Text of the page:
I am still not settled on the future yet. But I am NOT ruling out the possibility of shooting exclusively with mirrorless cameras. The hesitation has nothing to do with the technology (except for Nikon’s single memory card in the Z7/Z6). It has to do with the inherent challenges of implementing any change. Familiarity brings comfort. We are at ease with what we know. The transition from film SLRs to DSLRs was challenging for me, and continues to be challenging for the few who refuse to relinquish what they deem the gold standard - film. And now the idea of transitioning from DSLRs to mirrorless represents a new challenge for many.
Another aspect of my professional life is being a university academic who teaches organizational theory and organizational change. One of my classes covers how we roll out technological change in organizations. I often say to my students, “those who object to change do not necessarily do so to be malicious. Typically, they are beneficiaries of the status quo.” In other words, people benefit from what they know by being called “experts,” “experienced,” “knowledgeable,” etc. Change requires relearning and rethinking what we know. Whether we are speaking of institutional change or change in the photography industry, the principles are the same. Film SLRs, DSLRs, and mirrorless cameras are merely tools that reflect technological evolution. They are neither good nor bad. They are merely tools.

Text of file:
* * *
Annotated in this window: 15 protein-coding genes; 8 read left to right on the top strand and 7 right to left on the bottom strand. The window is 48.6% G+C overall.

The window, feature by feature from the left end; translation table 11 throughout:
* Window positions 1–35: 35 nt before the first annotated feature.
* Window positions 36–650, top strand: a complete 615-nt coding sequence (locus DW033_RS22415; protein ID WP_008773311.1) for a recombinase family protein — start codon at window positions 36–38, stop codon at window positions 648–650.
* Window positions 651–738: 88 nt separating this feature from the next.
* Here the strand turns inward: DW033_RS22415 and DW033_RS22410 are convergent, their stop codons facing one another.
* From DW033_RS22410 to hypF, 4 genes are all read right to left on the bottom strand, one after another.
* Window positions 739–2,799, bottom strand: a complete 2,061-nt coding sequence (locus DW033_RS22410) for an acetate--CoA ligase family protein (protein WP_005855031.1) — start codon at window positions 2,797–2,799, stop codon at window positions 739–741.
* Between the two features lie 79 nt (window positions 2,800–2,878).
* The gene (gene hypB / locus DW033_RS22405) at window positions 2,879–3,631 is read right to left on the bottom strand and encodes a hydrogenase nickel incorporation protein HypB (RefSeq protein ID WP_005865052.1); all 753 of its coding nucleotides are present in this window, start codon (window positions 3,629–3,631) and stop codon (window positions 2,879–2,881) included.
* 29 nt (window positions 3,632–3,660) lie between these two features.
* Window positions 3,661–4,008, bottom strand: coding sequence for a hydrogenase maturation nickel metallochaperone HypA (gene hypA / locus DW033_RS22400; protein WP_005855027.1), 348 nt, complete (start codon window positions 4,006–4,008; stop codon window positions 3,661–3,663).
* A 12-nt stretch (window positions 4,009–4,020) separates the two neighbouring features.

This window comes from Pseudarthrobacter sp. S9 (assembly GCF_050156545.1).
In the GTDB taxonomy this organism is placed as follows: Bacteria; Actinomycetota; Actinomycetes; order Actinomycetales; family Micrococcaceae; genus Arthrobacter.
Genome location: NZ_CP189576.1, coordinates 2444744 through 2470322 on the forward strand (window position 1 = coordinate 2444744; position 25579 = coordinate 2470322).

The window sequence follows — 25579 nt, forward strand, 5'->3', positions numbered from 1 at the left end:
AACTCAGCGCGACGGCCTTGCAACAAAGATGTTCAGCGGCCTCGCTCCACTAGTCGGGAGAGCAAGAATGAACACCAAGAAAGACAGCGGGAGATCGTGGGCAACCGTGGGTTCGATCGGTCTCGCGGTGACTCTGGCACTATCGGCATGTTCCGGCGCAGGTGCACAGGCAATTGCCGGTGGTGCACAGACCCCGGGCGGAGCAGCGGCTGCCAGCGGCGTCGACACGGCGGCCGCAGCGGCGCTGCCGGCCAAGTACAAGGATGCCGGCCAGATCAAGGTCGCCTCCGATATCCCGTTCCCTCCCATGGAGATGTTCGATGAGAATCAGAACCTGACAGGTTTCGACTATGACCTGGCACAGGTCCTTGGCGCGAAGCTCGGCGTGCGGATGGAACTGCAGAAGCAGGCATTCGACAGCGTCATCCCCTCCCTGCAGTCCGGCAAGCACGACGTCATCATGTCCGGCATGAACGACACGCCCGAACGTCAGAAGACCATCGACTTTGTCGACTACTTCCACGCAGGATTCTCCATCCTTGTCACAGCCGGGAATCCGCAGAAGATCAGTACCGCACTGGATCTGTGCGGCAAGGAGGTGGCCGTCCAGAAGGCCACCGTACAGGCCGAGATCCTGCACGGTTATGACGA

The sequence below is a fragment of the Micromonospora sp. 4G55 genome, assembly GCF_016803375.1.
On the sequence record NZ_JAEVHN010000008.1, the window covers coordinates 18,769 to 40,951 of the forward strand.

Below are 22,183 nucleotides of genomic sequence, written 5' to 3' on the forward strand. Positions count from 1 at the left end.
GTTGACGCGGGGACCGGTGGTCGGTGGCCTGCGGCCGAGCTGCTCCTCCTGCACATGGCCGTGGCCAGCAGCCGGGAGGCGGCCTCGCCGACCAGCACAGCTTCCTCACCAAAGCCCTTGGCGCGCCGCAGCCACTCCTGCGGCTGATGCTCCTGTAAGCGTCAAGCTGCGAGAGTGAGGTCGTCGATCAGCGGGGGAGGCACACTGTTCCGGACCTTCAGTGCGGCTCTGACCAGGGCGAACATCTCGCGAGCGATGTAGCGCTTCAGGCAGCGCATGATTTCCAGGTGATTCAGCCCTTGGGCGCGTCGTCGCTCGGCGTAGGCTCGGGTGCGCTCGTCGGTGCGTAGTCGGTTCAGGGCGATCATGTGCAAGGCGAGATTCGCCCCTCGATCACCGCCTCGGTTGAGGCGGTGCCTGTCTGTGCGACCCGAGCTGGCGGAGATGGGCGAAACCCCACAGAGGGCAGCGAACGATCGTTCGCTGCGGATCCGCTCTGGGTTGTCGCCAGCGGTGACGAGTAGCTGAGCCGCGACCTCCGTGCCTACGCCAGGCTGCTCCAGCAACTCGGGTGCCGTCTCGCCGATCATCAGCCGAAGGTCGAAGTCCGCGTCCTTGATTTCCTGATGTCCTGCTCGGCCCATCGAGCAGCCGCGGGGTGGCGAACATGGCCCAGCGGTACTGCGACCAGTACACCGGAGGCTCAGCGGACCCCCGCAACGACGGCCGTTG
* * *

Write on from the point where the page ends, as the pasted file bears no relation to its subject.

I have chosen, with many moments of trepidation, to embrace change knowing full well that it’s never easy.
I am David Fraser, a university academic, photographer, and techie. I have been a photographer for roughly almost 20 years, and have shot across the US, the Eastern Caribbean, and South America. Today, I shoot primarily fashion, portraiture, and lifestyle. I live and work in Eastern Contra Costa County, in the San Francisco Bay Area, California.